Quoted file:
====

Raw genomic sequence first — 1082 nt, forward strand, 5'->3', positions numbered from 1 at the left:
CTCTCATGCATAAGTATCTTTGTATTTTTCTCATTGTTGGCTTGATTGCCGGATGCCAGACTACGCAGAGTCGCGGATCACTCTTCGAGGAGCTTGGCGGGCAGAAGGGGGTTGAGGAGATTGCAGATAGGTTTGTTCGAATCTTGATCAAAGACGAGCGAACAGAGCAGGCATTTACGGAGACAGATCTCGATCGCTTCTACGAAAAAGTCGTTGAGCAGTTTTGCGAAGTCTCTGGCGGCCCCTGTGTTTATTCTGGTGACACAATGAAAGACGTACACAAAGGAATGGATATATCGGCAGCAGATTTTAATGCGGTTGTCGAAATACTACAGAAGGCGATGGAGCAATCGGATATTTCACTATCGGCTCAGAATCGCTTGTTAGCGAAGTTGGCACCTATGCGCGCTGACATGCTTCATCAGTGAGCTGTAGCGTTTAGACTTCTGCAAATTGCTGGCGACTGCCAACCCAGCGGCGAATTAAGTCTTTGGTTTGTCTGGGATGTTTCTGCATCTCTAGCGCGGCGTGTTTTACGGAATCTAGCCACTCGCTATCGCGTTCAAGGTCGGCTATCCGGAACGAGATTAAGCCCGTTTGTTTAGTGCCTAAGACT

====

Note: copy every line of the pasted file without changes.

Raw genomic sequence first — 1082 nt, forward strand, 5'->3', positions numbered from 1 at the left:
CTCTCATGCATAAGTATCTTTGTATTTTTCTCATTGTTGGCTTGATTGCCGGATGCCAGACTACGCAGAGTCGCGGATCACTCTTCGAGGAGCTTGGCGGGCAGAAGGGGGTTGAGGAGATTGCAGATAGGTTTGTTCGAATCTTGATCAAAGACGAGCGAACAGAGCAGGCATTTACGGAGACAGATCTCGATCGCTTCTACGAAAAAGTCGTTGAGCAGTTTTGCGAAGTCTCTGGCGGCCCCTGTGTTTATTCTGGTGACACAATGAAAGACGTACACAAAGGAATGGATATATCGGCAGCAGATTTTAATGCGGTTGTCGAAATACTACAGAAGGCGATGGAGCAATCGGATATTTCACTATCGGCTCAGAATCGCTTGTTAGCGAAGTTGGCACCTATGCGCGCTGACATGCTTCATCAGTGAGCTGTAGCGTTTAGACTTCTGCAAATTGCTGGCGACTGCCAACCCAGCGGCGAATTAAGTCTTTGGTTTGTCTGGGATGTTTCTGCATCTCTAGCGCGGCGTGTTTTACGGAATCTAGCCACTCGCTATCGCGTTCAAGGTCGGCTATCCGGAACGAGATTAAGCCCGTTTGTTTAGTGCCTAAGACT